(March 12, 2 p.m.) Frank Muir, president and chief executive officer of the Eagle-based Idaho Potato Commission, was on a flight to Denver March 10 when the lady sitting next to him reminded him of the merits of a program his organization just started.

“She asked me who I worked for,” Muir said. “When I told her, she reminds me of how to use Idaho potatoes to stretch a menu. She was incredibly excited about it. It made me think, maybe we’re on to something here.”

Using Idaho potatoes as the basis for healthy and cost-effective eating is the crux of a new commission Web resource called “Watching Waistlines and Wallets.” It features a repertoire of recipes that the commission claims cost less than an estimated $3.50 per serving. Recipes are appropriate for breakfast, lunch and dinner. The commission launched the initiative in early March.

“One of the things we’ve been trying to do over the last five years,” Muir said, “has been trying to remind consumers of how nutritious potatoes are. But now, we have to remind them how economic they are as well.”

A sampling of recipes and approximate costs include:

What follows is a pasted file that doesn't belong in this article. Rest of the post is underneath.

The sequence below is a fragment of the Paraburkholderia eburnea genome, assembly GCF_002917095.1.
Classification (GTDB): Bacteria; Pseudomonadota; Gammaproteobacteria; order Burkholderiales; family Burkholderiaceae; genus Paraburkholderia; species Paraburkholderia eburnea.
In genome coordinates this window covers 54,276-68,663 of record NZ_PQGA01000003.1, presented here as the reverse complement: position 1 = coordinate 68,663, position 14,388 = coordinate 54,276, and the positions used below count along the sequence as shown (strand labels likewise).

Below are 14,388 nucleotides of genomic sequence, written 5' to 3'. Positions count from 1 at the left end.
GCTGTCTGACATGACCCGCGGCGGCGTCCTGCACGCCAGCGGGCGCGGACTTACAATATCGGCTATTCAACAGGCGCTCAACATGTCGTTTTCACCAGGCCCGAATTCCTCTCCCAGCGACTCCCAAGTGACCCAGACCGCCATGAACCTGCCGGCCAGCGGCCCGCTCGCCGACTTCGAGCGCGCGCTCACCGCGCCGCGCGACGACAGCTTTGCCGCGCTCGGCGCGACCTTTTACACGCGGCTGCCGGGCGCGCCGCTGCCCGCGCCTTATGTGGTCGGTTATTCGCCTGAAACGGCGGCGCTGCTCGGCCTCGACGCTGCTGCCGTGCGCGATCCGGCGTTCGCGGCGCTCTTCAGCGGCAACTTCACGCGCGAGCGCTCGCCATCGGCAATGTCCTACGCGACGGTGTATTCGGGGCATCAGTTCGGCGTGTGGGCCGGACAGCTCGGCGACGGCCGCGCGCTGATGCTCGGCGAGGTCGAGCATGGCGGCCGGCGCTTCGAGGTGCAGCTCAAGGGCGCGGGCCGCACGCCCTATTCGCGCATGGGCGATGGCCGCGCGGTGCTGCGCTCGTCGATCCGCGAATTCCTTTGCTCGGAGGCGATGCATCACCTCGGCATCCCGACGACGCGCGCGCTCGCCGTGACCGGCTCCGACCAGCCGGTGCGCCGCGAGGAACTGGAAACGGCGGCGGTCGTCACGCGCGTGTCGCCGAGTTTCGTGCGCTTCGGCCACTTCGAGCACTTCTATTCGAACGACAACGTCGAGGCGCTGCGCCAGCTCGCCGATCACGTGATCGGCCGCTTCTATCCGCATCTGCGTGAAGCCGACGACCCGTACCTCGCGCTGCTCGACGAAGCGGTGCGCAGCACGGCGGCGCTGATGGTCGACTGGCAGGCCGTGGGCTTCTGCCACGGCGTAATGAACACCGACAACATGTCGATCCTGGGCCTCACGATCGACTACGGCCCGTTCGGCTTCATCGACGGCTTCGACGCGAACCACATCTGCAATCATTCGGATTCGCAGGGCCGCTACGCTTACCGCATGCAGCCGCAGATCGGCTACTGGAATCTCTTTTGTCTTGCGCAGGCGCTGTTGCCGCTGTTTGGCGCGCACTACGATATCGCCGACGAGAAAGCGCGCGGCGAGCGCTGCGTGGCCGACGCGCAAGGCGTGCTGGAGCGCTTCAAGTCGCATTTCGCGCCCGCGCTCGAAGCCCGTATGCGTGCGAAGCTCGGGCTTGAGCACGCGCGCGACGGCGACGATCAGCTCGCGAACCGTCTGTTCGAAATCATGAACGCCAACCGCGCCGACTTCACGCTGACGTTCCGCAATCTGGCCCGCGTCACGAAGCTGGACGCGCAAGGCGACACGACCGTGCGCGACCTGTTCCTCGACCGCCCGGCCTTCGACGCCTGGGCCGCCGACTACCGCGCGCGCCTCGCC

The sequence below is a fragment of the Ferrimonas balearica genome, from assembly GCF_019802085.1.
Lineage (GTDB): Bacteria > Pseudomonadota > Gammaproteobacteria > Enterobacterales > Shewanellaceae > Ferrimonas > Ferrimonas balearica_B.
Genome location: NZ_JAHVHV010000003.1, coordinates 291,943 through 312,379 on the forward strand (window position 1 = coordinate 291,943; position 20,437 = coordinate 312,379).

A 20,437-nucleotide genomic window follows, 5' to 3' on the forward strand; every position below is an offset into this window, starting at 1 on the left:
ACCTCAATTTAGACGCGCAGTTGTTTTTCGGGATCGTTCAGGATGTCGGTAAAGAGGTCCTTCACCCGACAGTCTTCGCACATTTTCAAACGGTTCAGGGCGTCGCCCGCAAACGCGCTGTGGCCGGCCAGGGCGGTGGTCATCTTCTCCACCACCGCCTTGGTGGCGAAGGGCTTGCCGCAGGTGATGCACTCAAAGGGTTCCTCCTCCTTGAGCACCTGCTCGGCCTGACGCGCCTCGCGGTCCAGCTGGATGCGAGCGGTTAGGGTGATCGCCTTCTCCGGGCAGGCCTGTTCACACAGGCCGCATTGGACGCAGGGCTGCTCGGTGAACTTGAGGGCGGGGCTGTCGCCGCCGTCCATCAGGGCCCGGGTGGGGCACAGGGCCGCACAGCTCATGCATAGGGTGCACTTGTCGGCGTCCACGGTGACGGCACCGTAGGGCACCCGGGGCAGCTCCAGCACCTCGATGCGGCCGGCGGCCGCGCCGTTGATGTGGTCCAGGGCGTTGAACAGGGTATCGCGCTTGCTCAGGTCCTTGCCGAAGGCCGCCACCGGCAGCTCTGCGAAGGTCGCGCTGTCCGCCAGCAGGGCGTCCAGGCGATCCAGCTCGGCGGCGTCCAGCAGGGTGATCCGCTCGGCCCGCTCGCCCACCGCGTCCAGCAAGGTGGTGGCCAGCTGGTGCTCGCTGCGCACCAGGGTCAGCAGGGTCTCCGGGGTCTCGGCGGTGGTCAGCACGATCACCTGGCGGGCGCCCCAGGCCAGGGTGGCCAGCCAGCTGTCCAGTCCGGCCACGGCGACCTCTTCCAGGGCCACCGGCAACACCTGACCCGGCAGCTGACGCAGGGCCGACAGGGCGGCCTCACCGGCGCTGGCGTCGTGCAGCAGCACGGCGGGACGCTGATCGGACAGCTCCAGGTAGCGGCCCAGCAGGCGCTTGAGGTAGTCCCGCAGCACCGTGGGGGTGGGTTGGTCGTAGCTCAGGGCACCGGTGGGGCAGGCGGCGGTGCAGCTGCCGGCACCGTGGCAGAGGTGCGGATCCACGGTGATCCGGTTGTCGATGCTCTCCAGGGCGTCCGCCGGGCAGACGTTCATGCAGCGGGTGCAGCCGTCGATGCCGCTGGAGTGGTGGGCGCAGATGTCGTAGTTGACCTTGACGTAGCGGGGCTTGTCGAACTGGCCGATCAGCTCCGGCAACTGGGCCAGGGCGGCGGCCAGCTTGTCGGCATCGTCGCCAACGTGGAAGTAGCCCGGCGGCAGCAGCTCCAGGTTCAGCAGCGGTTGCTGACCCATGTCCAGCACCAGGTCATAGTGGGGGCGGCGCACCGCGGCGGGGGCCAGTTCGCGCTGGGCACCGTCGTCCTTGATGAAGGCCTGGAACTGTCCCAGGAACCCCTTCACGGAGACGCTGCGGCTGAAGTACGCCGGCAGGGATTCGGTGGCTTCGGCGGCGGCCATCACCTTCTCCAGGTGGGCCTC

• Breakfast: fruity Idaho potato breakfast squares — $1.10 per serving;

  • Lunch: Idaho potato crusted pizza — $1.50 per serving;

  • Dinner: Hearty and heart-healthy Idaho potato soup/stew — $2 per serving; and

  • Side dish: Low-fat Idaho potato gratin — $1 per serving.

According to the commission, one 5.3-ounce potato contains 110 calories, 45% of the daily recommended Vitamin C, has nearly two times as much potassium as a banana and contains fiber, protein, Vitamin B6 and complex carbohydrates.

“You hear that old phrase, ‘bang for your buck,’” Muir said. “We have to remind consumers that, to get the biggest bang for your quarter, there’s no better commodity than Idaho potatoes.

“Now, more than ever, it’s good to remember that, not only are potatoes good for you, but they’re good for your wallet.”

For the complete list of recipes, photographs and nutritional information, go here.